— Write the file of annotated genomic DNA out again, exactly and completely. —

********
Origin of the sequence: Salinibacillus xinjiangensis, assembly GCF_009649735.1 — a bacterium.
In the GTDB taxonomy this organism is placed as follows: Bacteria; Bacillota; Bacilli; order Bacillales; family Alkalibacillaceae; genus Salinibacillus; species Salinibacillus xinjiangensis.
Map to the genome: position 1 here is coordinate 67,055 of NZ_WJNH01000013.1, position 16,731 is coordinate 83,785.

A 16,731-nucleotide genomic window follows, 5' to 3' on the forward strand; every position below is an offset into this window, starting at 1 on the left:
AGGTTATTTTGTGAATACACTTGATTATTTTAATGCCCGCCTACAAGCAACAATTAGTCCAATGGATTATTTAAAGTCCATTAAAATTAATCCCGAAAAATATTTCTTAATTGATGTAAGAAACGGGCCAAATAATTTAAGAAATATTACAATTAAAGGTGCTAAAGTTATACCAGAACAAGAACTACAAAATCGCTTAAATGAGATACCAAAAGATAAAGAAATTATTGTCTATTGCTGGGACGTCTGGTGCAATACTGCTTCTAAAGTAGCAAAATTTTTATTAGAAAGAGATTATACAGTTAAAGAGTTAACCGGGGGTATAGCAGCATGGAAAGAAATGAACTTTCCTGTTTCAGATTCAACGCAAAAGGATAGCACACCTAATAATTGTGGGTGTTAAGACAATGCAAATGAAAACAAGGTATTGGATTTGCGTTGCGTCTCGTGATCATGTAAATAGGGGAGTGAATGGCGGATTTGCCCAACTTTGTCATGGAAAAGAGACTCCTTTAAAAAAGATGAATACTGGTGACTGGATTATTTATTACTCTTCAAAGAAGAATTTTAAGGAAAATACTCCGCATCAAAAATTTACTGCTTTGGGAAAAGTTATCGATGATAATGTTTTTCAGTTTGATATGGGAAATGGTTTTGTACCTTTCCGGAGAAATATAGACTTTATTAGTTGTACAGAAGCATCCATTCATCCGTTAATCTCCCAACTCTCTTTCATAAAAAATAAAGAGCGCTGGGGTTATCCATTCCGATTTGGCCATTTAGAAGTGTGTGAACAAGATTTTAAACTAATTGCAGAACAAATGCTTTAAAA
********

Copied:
Origin of the sequence: Salinibacillus xinjiangensis, assembly GCF_009649735.1 — a bacterium.
In the GTDB taxonomy this organism is placed as follows: Bacteria; Bacillota; Bacilli; order Bacillales; family Alkalibacillaceae; genus Salinibacillus; species Salinibacillus xinjiangensis.
Map to the genome: position 1 here is coordinate 67,055 of NZ_WJNH01000013.1, position 16,731 is coordinate 83,785.

A 16,731-nucleotide genomic window follows, 5' to 3' on the forward strand; every position below is an offset into this window, starting at 1 on the left:
AGGTTATTTTGTGAATACACTTGATTATTTTAATGCCCGCCTACAAGCAACAATTAGTCCAATGGATTATTTAAAGTCCATTAAAATTAATCCCGAAAAATATTTCTTAATTGATGTAAGAAACGGGCCAAATAATTTAAGAAATATTACAATTAAAGGTGCTAAAGTTATACCAGAACAAGAACTACAAAATCGCTTAAATGAGATACCAAAAGATAAAGAAATTATTGTCTATTGCTGGGACGTCTGGTGCAATACTGCTTCTAAAGTAGCAAAATTTTTATTAGAAAGAGATTATACAGTTAAAGAGTTAACCGGGGGTATAGCAGCATGGAAAGAAATGAACTTTCCTGTTTCAGATTCAACGCAAAAGGATAGCACACCTAATAATTGTGGGTGTTAAGACAATGCAAATGAAAACAAGGTATTGGATTTGCGTTGCGTCTCGTGATCATGTAAATAGGGGAGTGAATGGCGGATTTGCCCAACTTTGTCATGGAAAAGAGACTCCTTTAAAAAAGATGAATACTGGTGACTGGATTATTTATTACTCTTCAAAGAAGAATTTTAAGGAAAATACTCCGCATCAAAAATTTACTGCTTTGGGAAAAGTTATCGATGATAATGTTTTTCAGTTTGATATGGGAAATGGTTTTGTACCTTTCCGGAGAAATATAGACTTTATTAGTTGTACAGAAGCATCCATTCATCCGTTAATCTCCCAACTCTCTTTCATAAAAAATAAAGAGCGCTGGGGTTATCCATTCCGATTTGGCCATTTAGAAGTGTGTGAACAAGATTTTAAACTAATTGCAGAACAAATGCTTTAAAA